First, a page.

March 14, 2012


The next 15th on March we are going to watch one of the best Dickens’s adaptation: GREAT EXPECTATIONS. A British film directed by David Lean.

Conducing by Antonio Morales (screenwriter), accompanied by Alejandra Frade (producer) and Bruce St. Clair (director):


6.00 p.m.  GREAT EXPECTATIONS (115 min.) Original Version with Subtitles

8.00 p.m.  DISCUSSION:

-Dickens topics

-Great Expectations remakes

-From novel to cinema: the success of the adaptation

Do not miss it!


  1. The freaking poster is intriging me very much. What does mean “Not suitable for general exhibition”?. This is Dickens, not gore cinema!

  2. Jajajaja… Rosa, I have read that British Censors Office classified “+18” the film because they considered the opening scene (when Pip is in the cementery) a horror moment.

  3. I believe that! Do you know that “The bride of Frankenstein” was banned in GB and Ireland, because they felt it could be offensive for some religious groups? And it’s a film that you can find today in any matinée program…

  4. I have just seen the cinemeforum at the EOI Goya. It’s a pity that our hall wouldn’t be better and bigger, but we have what we have. And I would have desired that the whole thing could have started sooner, and more things could have been done, and said. Even so, it has been quite well, and it’s a pity we don’t have more things like this. In addition all the things that they said, I would desire to point the wonderful atmosphere of the film, the thing about it that I like the most. The beggining reminded me another great film, Charles Laughton’s Nigth of the Hunter: both of them are about the world seen through the eyes of a little boy. Also, it is, for me, like the fairy tales, with the oggers and the witches, and the enchanted woods. Or like a horror story: in the forum, they talked about the Universal Horror films and Karl Freund (who began his carreer in Germany, photographing many expressionist films). It is true that Mrs Havisham’s house recalls Dracula’s castle in the Tod Brownning film. And she is like a ghost, or a vampire, with that veil which is like a cobweb, and feeding herself with the energy of others (Estella, Pip…) But it is that horror films began in Germany, during the twenties, and Universal filmes took their inspiration from them. The animals and objects pictured like if they have a life by their own…this is very expresionistic. The scene with little Pip hiding himself under the sheets of the bed…this was in Nosferatu, the faces behind the dim windows…this is Caligari and Nosferatu…when Pip is running under the gallows… this was in The Man who Laughs, which is an American film, but made by Germans…This was fantastic. Antonio is rigth when he says that the films made today have became us impatient and fools, all what we want to see is explosions and bed scenes.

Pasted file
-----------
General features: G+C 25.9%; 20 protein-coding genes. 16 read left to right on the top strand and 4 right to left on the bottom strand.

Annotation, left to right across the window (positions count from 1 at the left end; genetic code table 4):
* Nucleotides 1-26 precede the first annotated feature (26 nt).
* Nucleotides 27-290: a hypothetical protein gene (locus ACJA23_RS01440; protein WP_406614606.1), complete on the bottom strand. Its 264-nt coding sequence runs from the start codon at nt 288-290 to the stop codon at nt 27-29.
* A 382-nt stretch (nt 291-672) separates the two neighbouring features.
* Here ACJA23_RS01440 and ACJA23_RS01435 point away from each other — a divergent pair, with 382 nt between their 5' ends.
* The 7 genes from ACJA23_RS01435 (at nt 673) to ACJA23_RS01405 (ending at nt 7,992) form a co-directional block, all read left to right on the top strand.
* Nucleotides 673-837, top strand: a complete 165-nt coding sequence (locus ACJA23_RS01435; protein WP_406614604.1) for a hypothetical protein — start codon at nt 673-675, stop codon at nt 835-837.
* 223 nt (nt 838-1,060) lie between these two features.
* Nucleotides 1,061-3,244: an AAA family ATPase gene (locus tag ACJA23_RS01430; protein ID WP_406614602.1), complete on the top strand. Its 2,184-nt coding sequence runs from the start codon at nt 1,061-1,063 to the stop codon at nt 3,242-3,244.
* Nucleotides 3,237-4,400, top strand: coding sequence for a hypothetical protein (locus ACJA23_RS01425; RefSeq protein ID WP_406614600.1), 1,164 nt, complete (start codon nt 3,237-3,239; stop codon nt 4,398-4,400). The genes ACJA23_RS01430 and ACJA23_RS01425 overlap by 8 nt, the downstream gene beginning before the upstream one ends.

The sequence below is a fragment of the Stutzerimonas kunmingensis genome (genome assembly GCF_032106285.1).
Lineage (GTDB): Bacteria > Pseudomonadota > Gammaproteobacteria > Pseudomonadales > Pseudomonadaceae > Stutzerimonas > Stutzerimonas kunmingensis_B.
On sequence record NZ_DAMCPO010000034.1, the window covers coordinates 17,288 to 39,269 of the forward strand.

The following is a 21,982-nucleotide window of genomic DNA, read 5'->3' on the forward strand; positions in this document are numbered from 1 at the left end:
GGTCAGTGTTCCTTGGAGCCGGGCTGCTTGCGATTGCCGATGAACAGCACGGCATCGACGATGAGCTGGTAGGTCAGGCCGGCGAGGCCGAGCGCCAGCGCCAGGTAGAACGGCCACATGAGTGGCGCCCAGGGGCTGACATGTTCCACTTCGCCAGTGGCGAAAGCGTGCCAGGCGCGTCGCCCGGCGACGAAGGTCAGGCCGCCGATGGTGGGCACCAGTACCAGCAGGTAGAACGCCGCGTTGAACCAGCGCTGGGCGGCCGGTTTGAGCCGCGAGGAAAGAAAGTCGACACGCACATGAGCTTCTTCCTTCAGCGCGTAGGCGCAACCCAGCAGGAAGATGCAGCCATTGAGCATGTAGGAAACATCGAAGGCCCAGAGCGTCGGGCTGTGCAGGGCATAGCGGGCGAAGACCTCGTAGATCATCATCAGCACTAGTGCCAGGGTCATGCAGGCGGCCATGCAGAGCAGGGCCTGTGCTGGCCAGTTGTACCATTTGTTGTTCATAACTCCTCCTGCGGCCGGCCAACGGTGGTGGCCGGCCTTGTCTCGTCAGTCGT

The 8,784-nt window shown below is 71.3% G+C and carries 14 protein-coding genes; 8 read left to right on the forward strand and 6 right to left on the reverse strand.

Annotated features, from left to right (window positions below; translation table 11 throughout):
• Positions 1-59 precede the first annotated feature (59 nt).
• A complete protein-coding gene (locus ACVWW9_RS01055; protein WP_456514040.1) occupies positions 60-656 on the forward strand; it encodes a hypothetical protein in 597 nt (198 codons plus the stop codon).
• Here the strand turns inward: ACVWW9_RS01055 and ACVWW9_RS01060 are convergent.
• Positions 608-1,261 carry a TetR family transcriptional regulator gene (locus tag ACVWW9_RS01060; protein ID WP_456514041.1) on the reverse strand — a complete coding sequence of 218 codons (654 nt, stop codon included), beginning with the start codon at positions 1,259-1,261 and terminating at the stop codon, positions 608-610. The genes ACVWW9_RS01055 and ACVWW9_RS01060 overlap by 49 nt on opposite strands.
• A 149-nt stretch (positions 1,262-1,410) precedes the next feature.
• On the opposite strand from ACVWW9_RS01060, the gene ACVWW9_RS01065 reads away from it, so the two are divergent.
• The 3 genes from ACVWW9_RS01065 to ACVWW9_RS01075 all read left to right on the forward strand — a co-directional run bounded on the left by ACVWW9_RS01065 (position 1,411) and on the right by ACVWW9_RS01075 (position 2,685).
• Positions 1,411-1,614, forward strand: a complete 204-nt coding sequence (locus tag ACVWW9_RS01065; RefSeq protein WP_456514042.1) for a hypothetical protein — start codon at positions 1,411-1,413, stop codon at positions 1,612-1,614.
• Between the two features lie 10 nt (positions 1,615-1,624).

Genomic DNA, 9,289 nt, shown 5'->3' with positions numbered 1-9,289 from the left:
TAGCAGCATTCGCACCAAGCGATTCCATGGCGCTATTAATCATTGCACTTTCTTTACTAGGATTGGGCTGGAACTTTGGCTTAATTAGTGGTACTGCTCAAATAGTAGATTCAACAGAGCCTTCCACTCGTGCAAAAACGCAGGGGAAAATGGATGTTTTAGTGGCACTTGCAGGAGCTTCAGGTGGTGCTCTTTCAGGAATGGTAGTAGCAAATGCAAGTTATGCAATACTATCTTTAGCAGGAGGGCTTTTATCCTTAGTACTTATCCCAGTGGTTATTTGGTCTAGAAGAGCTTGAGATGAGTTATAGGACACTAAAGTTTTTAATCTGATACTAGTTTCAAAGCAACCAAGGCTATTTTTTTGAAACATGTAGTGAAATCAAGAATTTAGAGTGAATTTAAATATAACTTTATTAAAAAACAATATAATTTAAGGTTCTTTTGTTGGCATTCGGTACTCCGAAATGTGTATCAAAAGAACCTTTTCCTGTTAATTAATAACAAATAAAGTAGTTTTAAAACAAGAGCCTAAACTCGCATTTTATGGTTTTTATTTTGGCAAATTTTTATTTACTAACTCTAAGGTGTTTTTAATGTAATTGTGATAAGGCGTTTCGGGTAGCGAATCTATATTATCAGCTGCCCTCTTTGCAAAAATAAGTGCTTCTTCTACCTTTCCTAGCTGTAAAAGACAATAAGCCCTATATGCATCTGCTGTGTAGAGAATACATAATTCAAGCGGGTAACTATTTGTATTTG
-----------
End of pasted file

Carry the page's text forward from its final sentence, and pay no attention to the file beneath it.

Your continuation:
For those ones who couldn’t come, the film is in You Tube, but it has no subtitles, and they have missed the forum.

  5. Wow! How lucky you are to have these events at the EOI! I wish I could have attended! With such guests too! Congrats, Carmen… It seems it´s been a success! Well, that is what makes that EOI unique.

    I haven´t seen this version. I will in Youtube! Rosa, I´m amazed about your ability to compare films! You´re such an expert! I wouldn´t have thought of Great Expectations as a horror film! But it is true that it is gloomy…, the marshes, Satis House… It´s quite spooky… What else was said? I´m really interested, as I loved the book! I´ll see the film now and tell you my opinion!

  6. Thank you for your supporting in the film forum!
    Speaking in public It is not so easier for me.

    We tributed to remembering Dickens with one of the best adaptations of his books.

  7. No such an expert, and of course, Great Expectations is not a horror film, but, sometimes, the story is told like if it were. It’s the atmosphere, not the story itself, which is creepy and strange. I told about the Germans, but English are also very fond of ghosts stories. In fact, horror literature was invented by Germans and British (mainly English) during the XVIII th century. Horace Walpole’s The Castle of Otranto is considered the first horror gothic novel in all the history. And it is very curious, because during XVIII th Century the British and the German literature were not very known in the rest of Europe, and they were considered like something new, something which was beggining. And since then, horror stories are asociated with the North of Europe. In other countries, they are very few, I said also something about the influence of the Catholic Church.

    Have a nice weekend.

  8. I just want to say that I enjoyed very much watching the film. I found a very good idea by the school to see the movie to can see the film with all my colleagues and I also enjoyed the conversation we had afther seeing the movie becuase it gave me another point of view very different from mine. Thanks for all this things and congratulations all of you.